too many pinots?

Thursday, December 17, 2009

Back in the day, a buddy and I had a motto: too much is never enough. That philosophy makes good sense when you are in the dating/partying years. But you soon learn it doesn’t apply to everything.

Take pinot noir for example. Latching onto the Burgundy model, which focuses upon terroir-driven single vineyard bottlings within tightly-designated communes, the winemakers in this country – both in Oregon and California – have gone on a single-vineyard rampage.

Oregon’s best pinot producers have been making single vineyard wines for more than two decades, but in recent vintages what was at first a dribble, then a flow, has become a tsunami. To cite just one example – not to pick on them, but simply to make the point – in 2006 Erath, formerly a rock-solid producer of a small number of well-made pinots – produced 10 single vineyard bottlings.

When queried, the winery’s PR rep replied that “in each vintage Gary [Horner – winemaker] only crafts single vineyard pinot noirs from fruit that meets his discerning criteria. The 2006 vintage started with a favorable, mild and dry spring resulted in an exceptional fruit set, and weather conditions remained advantageous through the summer and fall into harvest. Gary believed the vintage provided fruit that would allow him to highlight the distinctive characteristics of 10 vineyards.”

My question is this: Does Ste. Michelle Wine Estates (owner of Erath) – a supremely savvy wine marketing company – truly believe that it is to their advantage (from a sales and marketing point of view) to offer 10 different single vineyard pinots from one winery? If so, what is the advantage? “Discerning criteria” doesn't tell me much. What criteria are we talking about here?

Let’s face it – any single vineyard wine will show some distinctive characteristics. Distinctive is a neutral value word – it can be good, bad or indifferent. But a decision has to be made - how many (if any) single vineyard wines will be produced? And why? What is the advantage for the winery? And what is the appeal for the consumer? Let's say I am Mr. or Mrs. Consumer and I am MADLY IN LOVE with Erath pinots. I've got to drop $500 to buy a bottle each of these ten offerings. That ain't chump change! Why would I do that?

There are dozens of other Oregon and California producers putting out 8 or 10 or more pinots every vintage. In a challenging vintage (such as 2007 in Oregon) it can result in a lineup of thin, weedy dogs – which suggests that the motivation is not to make good wines, but simply to keep the collectors collecting. I am NOT suggesting that is the case with Erath – they have already indicated they’ll reduce the number of single vineyard wines in 2007.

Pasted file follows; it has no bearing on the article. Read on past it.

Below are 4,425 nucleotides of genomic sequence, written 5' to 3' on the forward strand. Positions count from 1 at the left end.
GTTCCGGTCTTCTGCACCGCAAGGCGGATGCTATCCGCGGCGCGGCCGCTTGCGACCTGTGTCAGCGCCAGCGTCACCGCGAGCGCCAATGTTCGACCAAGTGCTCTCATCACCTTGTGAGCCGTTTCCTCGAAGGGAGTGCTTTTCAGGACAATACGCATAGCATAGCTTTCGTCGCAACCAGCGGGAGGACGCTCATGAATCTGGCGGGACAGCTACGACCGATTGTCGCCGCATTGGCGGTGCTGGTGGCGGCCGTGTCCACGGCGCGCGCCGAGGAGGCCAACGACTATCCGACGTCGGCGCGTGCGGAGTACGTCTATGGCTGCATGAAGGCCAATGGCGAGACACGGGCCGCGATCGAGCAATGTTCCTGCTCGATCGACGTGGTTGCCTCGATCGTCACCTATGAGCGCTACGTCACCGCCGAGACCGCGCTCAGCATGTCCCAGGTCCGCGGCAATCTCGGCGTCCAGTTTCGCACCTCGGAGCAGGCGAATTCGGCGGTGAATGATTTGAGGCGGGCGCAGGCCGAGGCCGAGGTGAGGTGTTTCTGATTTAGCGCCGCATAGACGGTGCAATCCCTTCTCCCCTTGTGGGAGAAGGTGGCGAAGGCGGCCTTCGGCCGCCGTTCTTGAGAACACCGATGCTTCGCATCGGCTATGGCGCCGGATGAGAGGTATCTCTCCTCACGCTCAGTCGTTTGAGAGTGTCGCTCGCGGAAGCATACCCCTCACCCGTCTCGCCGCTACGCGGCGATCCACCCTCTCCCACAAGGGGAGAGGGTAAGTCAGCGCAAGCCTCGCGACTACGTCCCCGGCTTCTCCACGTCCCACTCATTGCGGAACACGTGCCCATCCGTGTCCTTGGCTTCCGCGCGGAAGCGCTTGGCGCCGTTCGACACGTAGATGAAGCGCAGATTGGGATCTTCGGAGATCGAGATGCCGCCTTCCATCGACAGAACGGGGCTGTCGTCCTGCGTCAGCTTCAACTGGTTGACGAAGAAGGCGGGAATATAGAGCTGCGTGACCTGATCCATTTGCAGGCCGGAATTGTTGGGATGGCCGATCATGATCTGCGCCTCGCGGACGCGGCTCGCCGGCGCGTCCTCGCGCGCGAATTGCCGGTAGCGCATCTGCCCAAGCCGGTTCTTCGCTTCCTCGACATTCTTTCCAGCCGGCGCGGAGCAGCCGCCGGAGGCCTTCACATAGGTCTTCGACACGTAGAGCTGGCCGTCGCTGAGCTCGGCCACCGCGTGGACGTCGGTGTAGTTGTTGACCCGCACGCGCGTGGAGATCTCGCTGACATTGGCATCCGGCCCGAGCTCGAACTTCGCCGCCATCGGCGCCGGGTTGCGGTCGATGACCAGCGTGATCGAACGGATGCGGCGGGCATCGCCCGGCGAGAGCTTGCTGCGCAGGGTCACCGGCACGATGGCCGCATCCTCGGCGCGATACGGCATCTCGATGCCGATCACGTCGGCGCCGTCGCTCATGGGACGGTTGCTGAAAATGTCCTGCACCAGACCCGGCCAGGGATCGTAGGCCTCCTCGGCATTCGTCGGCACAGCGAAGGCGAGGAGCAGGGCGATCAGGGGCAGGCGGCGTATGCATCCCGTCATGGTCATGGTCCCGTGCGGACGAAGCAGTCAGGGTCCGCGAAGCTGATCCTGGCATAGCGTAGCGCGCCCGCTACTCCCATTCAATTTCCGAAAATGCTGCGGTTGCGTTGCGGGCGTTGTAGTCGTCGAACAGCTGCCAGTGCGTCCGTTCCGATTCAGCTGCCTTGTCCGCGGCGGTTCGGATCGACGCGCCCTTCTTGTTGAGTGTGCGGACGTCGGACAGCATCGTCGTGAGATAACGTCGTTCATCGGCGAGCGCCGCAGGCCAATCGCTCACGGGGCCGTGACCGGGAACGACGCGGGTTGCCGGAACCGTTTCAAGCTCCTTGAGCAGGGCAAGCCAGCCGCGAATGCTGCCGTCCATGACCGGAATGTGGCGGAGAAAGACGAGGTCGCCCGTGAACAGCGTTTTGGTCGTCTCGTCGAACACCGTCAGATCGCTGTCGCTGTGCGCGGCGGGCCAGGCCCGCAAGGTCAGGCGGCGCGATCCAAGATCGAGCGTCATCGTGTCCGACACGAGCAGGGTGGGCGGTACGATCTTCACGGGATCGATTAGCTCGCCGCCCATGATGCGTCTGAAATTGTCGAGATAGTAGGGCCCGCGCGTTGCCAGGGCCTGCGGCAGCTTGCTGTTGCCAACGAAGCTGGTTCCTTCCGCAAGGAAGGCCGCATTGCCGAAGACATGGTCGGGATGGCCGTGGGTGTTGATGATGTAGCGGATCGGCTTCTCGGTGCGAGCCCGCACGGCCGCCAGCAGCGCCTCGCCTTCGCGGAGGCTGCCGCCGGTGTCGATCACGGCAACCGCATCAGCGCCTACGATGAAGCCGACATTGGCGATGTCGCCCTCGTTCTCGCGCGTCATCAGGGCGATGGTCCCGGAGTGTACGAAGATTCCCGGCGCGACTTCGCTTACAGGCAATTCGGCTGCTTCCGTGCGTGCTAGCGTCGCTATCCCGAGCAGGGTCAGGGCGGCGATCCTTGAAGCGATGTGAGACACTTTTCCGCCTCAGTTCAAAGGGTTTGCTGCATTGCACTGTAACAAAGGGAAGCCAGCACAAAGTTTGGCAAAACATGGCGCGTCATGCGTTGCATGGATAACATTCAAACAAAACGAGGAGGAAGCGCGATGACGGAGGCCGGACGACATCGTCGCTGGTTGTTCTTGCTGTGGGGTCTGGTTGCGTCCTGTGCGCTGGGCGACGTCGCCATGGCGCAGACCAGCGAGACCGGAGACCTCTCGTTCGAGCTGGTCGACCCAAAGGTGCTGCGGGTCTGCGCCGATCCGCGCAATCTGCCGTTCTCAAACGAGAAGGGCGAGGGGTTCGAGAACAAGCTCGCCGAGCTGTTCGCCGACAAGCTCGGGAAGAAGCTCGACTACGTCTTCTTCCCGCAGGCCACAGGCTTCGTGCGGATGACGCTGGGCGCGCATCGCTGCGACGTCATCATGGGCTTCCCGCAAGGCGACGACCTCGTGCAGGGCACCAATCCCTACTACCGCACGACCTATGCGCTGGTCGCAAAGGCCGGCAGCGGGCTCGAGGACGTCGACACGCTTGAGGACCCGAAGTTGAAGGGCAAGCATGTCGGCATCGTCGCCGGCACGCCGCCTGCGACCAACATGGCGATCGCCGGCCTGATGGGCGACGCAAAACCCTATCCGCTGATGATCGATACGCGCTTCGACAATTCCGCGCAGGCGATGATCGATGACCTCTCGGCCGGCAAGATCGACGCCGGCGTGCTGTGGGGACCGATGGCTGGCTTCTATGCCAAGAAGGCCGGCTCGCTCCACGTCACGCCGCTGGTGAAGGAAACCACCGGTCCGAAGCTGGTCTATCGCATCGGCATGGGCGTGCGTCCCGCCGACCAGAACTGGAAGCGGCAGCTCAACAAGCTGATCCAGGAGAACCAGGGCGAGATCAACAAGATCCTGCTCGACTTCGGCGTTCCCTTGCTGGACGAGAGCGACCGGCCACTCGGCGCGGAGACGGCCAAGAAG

But in general these single vineyard pinots are almost always more expensive than the blends, and prices have crept steadily up from the mid-$30s to well into the $50 and up range. One unusually candid winemaker explained the logic to me some years ago. “Why blend?” he told me, “when I can keep all lots separate, charge more per bottle, and sell out more quickly to collectors who want the whole set?”

Often a winery’s reserve level blended pinots are cheaper and just as good, if not better, than all but one or two of its single vineyard wines. Should they stop making single vineyard wines? Of course not. But let’s rein in the horses! Make more blends, at reasonable price points, and limit the single vineyard releases to those that truly warrant them.


Sean said...

I agree, but I don't think this is just an issue with pinots, or even with single vineyard wines. Take a look at K Vintners/Charles Smith. I tend to really like Charles's wines, but geez! It takes some serious cash to buy them all (and I usually like to buy at least 2-3 if I'm going to buy a wine at all). If you don't want to make the investment in all of them, how do you choose which to buy? It's a bit overwhelming, and I'll admit to having put off purchases from them because I didn't feel like dealing with the decision...

Variety is good, but it is possible to go too far IMHO.

Andrew said...

When I have discussed this with several producers, I have found that the smaller producers, who sincerely value the fruit they purchase should have a chance to shine on its own. Granted, they're often times making one barrel worth, and the resulting tiny number of cases are either offered through the wine club or exclusively to restaurants. The rest of the juice is blended into the main label as per usual.